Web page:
Background, Rationale, and Purpose of Study: Burn injuries are common during military engagements and may occur more often in future conflicts. Severe burns may be associated with a phenomenon known as burn shock. Burn shock is characterized by massive intravenous fluid loss resulting in impaired organ function, which may be life-threatening. The treatment for burn shock involves precise replacement of intravascular fluid most commonly with an intravenous fluid solution of electrolytes and water. If not enough intravenous fluid is given organ injury may occur. Provision of too much intravenous fluid may too result in organ dysfunction and both life- and limb-threatening complications. Concomitant traumatic injuries may also complicate the resuscitation of burn-injured patients as these injuries may require transfusion of blood products and emergent surgical treatment. Current practice for the resuscitation of burn-injured patients involves monitoring several different parameters, including hourly urine output, blood pressure, and certain blood laboratory values such as lactate and base deficit. These parameters may be difficult to assess in a field care setting, particularly by those with limited healthcare training. This proposal will evaluate a novel technology, compensatory reserve measurement (CRM), in patients with severe burn injuries with or without concomitant traumatic injuries.
Compensatory reserve measurement is based on the principle that the body is able to regulate and overcome intravenous fluid loss by changing blood vessel tone, heart rate, and the contractility function of the heart. CRM offers an ability to monitor how the body's response mechanisms function to prevent the development of shock by measuring the arterial blood pressure waveform. When the continuous waveform tracings are processed through a learning neural network or an artificial intelligence, the machine is able to predict the onset of shock. The ability to understand when the body's mechanisms are starting to fail will indicate to healthcare providers the need to increase the fluid resuscitation. The aim of this study is to compare the CRM trends against the traditional markers of burn resuscitation.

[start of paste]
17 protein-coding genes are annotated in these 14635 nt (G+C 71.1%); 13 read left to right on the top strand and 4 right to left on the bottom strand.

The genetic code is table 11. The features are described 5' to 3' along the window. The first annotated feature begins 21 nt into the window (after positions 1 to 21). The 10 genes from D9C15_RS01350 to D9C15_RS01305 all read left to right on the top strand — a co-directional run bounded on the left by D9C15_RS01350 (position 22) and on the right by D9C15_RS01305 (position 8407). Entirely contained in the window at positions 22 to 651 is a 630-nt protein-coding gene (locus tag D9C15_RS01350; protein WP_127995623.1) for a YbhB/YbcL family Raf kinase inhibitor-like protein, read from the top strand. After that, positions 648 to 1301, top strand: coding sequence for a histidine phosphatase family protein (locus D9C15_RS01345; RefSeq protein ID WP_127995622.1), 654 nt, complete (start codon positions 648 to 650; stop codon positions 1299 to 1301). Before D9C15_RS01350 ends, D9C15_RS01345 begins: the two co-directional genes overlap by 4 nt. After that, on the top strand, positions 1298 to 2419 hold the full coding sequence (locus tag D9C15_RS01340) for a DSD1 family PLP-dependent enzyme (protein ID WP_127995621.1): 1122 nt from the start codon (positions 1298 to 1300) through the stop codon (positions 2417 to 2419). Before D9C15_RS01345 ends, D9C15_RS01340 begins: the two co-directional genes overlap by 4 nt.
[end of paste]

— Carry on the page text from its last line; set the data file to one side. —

Impact of Research: CRM has been well-studied in traumatic injuries and has been shown to predict shock caused by blood loss. CRM has not been studied in burn resuscitation. This study would provide an evidence base for the ongoing use of CRM for shock states other than those caused by hemorrhage as well as provide a foundation for ongoing studies aimed at assessing the use of CRM to guide resuscitation. This study will measure compensatory reserve utilizing arterial waveform analysis. Once validated, future studies would focus on CRM utilizing non-invasive, point-of care devices that can be applied in the field by medics and non-medical personnel.